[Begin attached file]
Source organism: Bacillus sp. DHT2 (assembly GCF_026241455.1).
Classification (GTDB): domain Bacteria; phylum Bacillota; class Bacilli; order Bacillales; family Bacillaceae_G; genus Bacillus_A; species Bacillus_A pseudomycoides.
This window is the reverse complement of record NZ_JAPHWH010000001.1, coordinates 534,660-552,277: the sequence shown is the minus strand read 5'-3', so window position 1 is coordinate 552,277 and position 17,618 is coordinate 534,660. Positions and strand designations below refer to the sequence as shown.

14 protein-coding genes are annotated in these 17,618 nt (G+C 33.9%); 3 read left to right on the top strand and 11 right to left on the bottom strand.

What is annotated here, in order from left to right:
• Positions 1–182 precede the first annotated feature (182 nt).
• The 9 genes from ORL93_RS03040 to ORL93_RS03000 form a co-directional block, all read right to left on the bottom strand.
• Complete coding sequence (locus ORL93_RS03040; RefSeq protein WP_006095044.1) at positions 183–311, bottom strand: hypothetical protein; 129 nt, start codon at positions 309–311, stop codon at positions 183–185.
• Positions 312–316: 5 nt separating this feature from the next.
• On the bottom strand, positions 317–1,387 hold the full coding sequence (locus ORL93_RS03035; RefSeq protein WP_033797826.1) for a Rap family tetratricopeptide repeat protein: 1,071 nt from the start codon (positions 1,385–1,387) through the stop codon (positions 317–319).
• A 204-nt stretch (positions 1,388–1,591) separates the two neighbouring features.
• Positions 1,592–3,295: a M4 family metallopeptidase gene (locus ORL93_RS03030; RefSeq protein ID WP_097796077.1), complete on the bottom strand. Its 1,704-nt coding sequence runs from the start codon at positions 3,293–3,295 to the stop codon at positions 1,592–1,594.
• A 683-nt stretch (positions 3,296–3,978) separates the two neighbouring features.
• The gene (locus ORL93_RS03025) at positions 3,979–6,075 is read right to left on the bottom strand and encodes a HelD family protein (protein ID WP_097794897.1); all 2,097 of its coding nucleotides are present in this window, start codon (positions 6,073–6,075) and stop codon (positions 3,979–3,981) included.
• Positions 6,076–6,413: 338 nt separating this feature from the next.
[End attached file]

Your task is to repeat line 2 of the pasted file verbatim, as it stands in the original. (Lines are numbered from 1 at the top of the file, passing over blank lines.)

Classification (GTDB): domain Bacteria; phylum Bacillota; class Bacilli; order Bacillales; family Bacillaceae_G; genus Bacillus_A; species Bacillus_A pseudomycoides.